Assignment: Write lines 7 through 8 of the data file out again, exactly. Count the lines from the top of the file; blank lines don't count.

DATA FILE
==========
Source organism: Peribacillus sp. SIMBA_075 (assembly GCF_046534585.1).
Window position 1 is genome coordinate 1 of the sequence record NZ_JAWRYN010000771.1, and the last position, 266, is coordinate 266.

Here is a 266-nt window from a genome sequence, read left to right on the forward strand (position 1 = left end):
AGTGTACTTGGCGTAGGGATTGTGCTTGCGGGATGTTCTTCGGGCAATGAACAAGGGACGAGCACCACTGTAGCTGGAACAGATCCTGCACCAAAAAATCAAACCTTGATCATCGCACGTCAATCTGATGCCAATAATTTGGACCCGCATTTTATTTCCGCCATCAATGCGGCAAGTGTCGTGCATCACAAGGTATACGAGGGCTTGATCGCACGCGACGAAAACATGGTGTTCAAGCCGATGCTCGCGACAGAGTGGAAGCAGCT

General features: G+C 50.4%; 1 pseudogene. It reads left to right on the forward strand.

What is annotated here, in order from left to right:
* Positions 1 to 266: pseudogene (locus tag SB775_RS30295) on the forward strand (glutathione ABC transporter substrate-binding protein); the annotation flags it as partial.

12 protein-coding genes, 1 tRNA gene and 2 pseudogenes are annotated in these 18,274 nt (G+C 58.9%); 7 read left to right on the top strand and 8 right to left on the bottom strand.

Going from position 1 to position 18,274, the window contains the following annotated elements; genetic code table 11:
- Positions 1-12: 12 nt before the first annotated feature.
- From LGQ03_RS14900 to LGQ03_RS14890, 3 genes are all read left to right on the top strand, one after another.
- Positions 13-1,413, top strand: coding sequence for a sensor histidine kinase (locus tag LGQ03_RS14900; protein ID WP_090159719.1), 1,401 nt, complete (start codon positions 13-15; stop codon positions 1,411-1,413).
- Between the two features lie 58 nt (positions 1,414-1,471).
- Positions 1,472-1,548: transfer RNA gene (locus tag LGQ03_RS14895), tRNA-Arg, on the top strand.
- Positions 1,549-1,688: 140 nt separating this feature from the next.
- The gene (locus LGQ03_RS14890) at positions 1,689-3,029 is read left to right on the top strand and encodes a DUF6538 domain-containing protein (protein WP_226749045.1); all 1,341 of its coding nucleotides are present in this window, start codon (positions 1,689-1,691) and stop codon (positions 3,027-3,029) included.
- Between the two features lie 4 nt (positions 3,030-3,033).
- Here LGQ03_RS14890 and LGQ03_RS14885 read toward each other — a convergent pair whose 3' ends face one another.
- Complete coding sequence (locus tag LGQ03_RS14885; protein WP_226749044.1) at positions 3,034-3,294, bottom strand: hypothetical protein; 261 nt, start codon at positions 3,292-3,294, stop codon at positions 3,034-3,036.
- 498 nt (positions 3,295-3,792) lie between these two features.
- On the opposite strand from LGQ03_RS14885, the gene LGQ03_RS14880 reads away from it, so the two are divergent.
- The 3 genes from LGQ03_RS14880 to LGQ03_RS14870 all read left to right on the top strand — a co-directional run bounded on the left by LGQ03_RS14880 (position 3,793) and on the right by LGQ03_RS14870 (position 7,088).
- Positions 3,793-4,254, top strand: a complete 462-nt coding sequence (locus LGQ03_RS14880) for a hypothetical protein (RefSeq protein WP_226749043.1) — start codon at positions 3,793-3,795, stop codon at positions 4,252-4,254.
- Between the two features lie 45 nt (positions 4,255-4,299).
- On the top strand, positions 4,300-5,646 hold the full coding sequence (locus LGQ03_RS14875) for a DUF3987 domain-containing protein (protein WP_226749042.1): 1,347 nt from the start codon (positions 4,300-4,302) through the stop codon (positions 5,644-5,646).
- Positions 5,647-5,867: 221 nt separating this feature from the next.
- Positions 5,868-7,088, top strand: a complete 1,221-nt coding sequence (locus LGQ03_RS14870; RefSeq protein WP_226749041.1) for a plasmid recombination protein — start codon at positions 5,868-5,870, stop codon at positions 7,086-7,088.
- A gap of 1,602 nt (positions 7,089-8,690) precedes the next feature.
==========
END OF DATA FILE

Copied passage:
* Positions 1 to 266: pseudogene (locus tag SB775_RS30295) on the forward strand (glutathione ABC transporter substrate-binding protein); the annotation flags it as partial.

12 protein-coding genes, 1 tRNA gene and 2 pseudogenes are annotated in these 18,274 nt (G+C 58.9%); 7 read left to right on the top strand and 8 right to left on the bottom strand.